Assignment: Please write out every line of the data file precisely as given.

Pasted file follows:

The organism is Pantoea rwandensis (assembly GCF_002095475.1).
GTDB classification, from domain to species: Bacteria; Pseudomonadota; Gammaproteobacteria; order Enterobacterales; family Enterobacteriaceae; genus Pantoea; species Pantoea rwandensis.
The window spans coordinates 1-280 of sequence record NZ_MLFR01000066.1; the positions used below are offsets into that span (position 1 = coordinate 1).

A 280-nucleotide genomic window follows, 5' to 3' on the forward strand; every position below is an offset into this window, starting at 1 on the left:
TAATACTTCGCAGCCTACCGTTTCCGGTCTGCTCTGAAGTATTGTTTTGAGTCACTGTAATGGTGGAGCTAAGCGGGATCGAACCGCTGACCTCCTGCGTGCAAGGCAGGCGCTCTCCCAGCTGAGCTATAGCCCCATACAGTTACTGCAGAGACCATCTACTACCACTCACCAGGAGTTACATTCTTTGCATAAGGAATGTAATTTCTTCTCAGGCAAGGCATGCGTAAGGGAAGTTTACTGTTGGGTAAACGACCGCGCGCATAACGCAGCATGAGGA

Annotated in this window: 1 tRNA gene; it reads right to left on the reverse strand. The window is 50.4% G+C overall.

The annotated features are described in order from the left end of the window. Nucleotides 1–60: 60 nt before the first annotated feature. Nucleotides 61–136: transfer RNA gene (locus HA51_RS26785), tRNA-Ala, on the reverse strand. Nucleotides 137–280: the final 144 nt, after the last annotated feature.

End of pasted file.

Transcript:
The organism is Pantoea rwandensis (assembly GCF_002095475.1).
GTDB classification, from domain to species: Bacteria; Pseudomonadota; Gammaproteobacteria; order Enterobacterales; family Enterobacteriaceae; genus Pantoea; species Pantoea rwandensis.
The window spans coordinates 1-280 of sequence record NZ_MLFR01000066.1; the positions used below are offsets into that span (position 1 = coordinate 1).

A 280-nucleotide genomic window follows, 5' to 3' on the forward strand; every position below is an offset into this window, starting at 1 on the left:
TAATACTTCGCAGCCTACCGTTTCCGGTCTGCTCTGAAGTATTGTTTTGAGTCACTGTAATGGTGGAGCTAAGCGGGATCGAACCGCTGACCTCCTGCGTGCAAGGCAGGCGCTCTCCCAGCTGAGCTATAGCCCCATACAGTTACTGCAGAGACCATCTACTACCACTCACCAGGAGTTACATTCTTTGCATAAGGAATGTAATTTCTTCTCAGGCAAGGCATGCGTAAGGGAAGTTTACTGTTGGGTAAACGACCGCGCGCATAACGCAGCATGAGGA

Annotated in this window: 1 tRNA gene; it reads right to left on the reverse strand. The window is 50.4% G+C overall.

The annotated features are described in order from the left end of the window. Nucleotides 1–60: 60 nt before the first annotated feature. Nucleotides 61–136: transfer RNA gene (locus HA51_RS26785), tRNA-Ala, on the reverse strand. Nucleotides 137–280: the final 144 nt, after the last annotated feature.